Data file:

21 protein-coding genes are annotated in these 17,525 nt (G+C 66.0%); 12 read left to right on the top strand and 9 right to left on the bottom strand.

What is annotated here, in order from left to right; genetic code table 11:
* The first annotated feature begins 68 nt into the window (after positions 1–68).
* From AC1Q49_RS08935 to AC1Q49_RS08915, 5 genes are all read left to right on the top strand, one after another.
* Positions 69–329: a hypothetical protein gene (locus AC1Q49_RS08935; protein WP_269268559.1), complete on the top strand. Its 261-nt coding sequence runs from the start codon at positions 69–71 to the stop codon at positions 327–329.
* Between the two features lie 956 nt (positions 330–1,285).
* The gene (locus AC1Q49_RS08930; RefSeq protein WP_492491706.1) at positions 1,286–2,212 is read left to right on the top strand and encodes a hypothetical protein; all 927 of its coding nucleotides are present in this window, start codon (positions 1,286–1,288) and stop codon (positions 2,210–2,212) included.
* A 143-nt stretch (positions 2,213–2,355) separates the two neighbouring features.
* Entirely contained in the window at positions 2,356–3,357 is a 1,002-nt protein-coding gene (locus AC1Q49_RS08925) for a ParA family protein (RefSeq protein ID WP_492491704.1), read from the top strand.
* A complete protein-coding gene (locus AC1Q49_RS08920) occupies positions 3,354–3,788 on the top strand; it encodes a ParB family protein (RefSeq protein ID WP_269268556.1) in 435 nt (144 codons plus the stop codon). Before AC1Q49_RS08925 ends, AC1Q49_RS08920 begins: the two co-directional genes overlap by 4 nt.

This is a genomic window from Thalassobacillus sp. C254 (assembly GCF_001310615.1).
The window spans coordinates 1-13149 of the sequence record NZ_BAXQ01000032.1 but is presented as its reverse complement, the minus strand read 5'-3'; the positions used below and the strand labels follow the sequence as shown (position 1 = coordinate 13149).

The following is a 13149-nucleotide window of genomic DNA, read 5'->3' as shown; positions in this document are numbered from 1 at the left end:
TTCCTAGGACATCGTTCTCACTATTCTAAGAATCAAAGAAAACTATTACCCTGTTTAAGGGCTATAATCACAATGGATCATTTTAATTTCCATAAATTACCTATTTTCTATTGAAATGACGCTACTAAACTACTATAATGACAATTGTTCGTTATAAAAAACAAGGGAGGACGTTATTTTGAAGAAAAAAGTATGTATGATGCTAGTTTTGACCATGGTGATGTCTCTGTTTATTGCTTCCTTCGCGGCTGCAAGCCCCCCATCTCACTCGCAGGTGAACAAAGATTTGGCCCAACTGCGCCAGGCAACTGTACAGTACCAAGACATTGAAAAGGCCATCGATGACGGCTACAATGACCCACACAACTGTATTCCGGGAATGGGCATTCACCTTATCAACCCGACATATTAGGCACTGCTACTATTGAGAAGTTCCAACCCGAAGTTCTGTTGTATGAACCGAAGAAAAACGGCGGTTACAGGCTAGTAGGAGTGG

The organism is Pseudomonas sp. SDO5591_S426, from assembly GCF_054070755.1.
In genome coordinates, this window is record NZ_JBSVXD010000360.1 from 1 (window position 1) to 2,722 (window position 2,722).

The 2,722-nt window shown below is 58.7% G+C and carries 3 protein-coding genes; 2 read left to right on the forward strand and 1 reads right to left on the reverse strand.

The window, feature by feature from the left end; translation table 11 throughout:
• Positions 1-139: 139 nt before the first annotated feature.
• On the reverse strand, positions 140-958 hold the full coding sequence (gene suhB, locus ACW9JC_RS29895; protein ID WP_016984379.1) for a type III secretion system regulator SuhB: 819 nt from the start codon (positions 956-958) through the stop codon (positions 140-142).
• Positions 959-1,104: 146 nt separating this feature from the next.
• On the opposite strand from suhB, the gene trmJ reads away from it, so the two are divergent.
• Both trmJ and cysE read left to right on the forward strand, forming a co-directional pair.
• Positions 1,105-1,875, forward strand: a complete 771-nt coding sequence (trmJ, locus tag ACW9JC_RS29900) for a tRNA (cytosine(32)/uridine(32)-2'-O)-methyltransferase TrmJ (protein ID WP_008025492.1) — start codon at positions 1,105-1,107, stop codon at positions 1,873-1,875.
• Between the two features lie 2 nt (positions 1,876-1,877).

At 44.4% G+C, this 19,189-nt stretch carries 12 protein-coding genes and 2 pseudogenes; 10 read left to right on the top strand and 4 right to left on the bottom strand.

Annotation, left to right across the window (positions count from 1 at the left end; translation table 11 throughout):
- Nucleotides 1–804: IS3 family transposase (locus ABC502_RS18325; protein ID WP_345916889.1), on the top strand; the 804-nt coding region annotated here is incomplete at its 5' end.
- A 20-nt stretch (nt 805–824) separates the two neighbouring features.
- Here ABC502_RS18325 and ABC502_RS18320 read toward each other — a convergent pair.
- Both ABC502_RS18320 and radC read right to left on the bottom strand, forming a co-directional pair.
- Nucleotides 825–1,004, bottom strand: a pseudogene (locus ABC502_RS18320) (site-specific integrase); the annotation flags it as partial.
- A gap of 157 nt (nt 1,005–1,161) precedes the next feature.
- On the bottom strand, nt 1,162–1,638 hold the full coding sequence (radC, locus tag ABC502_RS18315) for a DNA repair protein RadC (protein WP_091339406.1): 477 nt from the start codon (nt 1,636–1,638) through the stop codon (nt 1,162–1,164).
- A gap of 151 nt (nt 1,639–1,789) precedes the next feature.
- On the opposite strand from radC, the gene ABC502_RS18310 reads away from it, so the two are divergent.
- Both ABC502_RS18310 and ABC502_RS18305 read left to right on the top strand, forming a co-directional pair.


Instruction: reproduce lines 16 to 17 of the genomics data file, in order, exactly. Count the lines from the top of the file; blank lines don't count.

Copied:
In genome coordinates, this window is record NZ_JBSVXD010000360.1 from 1 (window position 1) to 2,722 (window position 2,722).

The 2,722-nt window shown below is 58.7% G+C and carries 3 protein-coding genes; 2 read left to right on the forward strand and 1 reads right to left on the reverse strand.